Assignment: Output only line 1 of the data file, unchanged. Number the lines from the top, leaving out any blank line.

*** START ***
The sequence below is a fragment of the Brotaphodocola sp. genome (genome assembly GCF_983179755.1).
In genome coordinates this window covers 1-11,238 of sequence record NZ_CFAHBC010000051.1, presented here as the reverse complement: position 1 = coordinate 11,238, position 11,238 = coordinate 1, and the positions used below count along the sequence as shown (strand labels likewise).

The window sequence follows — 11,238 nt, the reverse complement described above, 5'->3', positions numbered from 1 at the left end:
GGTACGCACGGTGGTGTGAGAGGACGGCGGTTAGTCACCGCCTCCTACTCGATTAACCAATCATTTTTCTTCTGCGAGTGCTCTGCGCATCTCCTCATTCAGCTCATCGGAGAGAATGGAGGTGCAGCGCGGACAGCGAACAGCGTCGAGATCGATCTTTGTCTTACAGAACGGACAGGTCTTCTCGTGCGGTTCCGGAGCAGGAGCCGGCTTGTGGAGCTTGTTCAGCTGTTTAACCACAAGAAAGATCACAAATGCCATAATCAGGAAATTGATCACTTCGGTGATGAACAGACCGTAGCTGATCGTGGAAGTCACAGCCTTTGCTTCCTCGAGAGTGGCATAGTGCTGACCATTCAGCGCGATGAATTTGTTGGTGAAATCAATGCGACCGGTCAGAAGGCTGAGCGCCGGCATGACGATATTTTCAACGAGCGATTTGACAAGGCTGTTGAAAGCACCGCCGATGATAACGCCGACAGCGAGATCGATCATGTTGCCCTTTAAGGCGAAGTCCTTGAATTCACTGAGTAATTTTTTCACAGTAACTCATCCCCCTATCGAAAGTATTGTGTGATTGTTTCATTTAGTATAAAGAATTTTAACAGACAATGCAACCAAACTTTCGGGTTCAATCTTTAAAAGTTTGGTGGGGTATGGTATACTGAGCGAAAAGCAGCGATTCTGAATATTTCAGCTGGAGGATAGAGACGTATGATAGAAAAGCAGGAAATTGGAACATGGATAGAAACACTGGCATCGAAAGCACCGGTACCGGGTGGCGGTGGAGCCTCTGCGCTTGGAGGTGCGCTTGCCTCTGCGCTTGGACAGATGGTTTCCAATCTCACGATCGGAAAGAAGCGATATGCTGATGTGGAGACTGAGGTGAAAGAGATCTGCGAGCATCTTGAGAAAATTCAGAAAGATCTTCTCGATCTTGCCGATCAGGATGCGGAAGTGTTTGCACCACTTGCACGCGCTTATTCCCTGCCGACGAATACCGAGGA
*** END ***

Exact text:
The sequence below is a fragment of the Brotaphodocola sp. genome (genome assembly GCF_983179755.1).